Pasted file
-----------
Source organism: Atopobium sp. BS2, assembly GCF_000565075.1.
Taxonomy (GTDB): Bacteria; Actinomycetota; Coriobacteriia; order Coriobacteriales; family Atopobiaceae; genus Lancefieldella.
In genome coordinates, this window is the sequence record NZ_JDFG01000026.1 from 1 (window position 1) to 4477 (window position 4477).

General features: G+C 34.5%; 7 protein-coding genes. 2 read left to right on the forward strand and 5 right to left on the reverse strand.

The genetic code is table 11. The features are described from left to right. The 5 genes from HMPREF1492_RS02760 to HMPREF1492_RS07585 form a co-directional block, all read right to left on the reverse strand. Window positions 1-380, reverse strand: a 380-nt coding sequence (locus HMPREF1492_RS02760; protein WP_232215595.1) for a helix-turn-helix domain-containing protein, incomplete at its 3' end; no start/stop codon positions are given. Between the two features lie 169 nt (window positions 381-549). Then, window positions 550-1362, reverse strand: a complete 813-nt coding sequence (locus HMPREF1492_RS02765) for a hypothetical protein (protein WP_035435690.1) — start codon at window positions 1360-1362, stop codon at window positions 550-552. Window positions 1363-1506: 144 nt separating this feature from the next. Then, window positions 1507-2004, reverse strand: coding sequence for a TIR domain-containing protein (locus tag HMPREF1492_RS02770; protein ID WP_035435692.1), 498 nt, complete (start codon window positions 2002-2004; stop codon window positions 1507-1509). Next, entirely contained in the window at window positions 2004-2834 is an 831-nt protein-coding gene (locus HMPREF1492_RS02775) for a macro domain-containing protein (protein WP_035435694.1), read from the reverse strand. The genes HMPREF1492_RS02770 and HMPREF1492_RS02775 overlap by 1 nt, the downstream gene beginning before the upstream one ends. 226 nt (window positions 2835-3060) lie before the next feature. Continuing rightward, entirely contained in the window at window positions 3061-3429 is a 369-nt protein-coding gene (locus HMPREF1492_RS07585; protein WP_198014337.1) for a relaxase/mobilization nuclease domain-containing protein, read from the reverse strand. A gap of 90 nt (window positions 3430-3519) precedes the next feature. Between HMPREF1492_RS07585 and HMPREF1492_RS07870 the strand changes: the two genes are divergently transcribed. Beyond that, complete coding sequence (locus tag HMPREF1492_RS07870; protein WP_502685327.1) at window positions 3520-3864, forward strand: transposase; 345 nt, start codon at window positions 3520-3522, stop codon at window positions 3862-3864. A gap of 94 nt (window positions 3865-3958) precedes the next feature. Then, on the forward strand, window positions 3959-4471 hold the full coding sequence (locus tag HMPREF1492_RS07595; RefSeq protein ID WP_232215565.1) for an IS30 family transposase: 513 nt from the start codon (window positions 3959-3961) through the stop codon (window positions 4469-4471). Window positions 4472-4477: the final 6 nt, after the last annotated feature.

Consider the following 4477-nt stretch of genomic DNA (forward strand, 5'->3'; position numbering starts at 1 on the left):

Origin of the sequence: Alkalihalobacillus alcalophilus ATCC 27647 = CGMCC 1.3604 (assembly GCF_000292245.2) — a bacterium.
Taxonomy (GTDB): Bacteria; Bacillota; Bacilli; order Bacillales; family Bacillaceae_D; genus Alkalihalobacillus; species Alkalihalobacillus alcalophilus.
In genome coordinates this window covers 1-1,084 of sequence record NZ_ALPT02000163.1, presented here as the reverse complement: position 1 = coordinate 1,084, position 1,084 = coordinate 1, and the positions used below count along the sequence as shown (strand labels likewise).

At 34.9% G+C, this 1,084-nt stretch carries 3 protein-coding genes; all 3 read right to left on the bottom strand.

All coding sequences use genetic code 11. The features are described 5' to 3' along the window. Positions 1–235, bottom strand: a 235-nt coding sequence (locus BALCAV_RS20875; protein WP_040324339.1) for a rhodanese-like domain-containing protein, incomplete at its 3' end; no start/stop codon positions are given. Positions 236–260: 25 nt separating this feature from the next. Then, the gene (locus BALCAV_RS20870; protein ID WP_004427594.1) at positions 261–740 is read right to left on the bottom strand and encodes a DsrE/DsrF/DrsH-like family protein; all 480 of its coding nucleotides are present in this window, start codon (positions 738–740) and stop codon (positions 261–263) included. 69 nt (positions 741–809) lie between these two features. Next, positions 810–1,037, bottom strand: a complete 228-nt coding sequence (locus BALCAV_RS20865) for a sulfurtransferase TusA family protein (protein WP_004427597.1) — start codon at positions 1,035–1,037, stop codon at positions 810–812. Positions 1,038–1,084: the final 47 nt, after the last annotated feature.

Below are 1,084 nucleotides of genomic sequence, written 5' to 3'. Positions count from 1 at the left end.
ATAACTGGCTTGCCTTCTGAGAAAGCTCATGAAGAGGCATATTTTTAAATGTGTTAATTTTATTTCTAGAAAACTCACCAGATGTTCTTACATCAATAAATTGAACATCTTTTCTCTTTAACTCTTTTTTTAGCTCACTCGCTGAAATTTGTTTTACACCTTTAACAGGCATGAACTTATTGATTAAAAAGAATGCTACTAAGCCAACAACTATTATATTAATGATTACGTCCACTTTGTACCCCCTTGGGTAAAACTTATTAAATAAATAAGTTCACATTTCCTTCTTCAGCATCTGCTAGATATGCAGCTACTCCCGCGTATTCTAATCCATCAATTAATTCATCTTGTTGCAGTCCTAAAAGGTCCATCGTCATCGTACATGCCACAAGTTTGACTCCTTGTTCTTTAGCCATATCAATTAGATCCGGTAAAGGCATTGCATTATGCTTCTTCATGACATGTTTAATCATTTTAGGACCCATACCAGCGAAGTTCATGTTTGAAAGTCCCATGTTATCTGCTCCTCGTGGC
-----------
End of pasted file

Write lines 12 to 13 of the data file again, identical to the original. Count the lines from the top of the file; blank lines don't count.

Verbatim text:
Below are 1,084 nucleotides of genomic sequence, written 5' to 3'. Positions count from 1 at the left end.
ATAACTGGCTTGCCTTCTGAGAAAGCTCATGAAGAGGCATATTTTTAAATGTGTTAATTTTATTTCTAGAAAACTCACCAGATGTTCTTACATCAATAAATTGAACATCTTTTCTCTTTAACTCTTTTTTTAGCTCACTCGCTGAAATTTGTTTTACACCTTTAACAGGCATGAACTTATTGATTAAAAAGAATGCTACTAAGCCAACAACTATTATATTAATGATTACGTCCACTTTGTACCCCCTTGGGTAAAACTTATTAAATAAATAAGTTCACATTTCCTTCTTCAGCATCTGCTAGATATGCAGCTACTCCCGCGTATTCTAATCCATCAATTAATTCATCTTGTTGCAGTCCTAAAAGGTCCATCGTCATCGTACATGCCACAAGTTTGACTCCTTGTTCTTTAGCCATATCAATTAGATCCGGTAAAGGCATTGCATTATGCTTCTTCATGACATGTTTAATCATTTTAGGACCCATACCAGCGAAGTTCATGTTTGAAAGTCCCATGTTATCTGCTCCTCGTGGC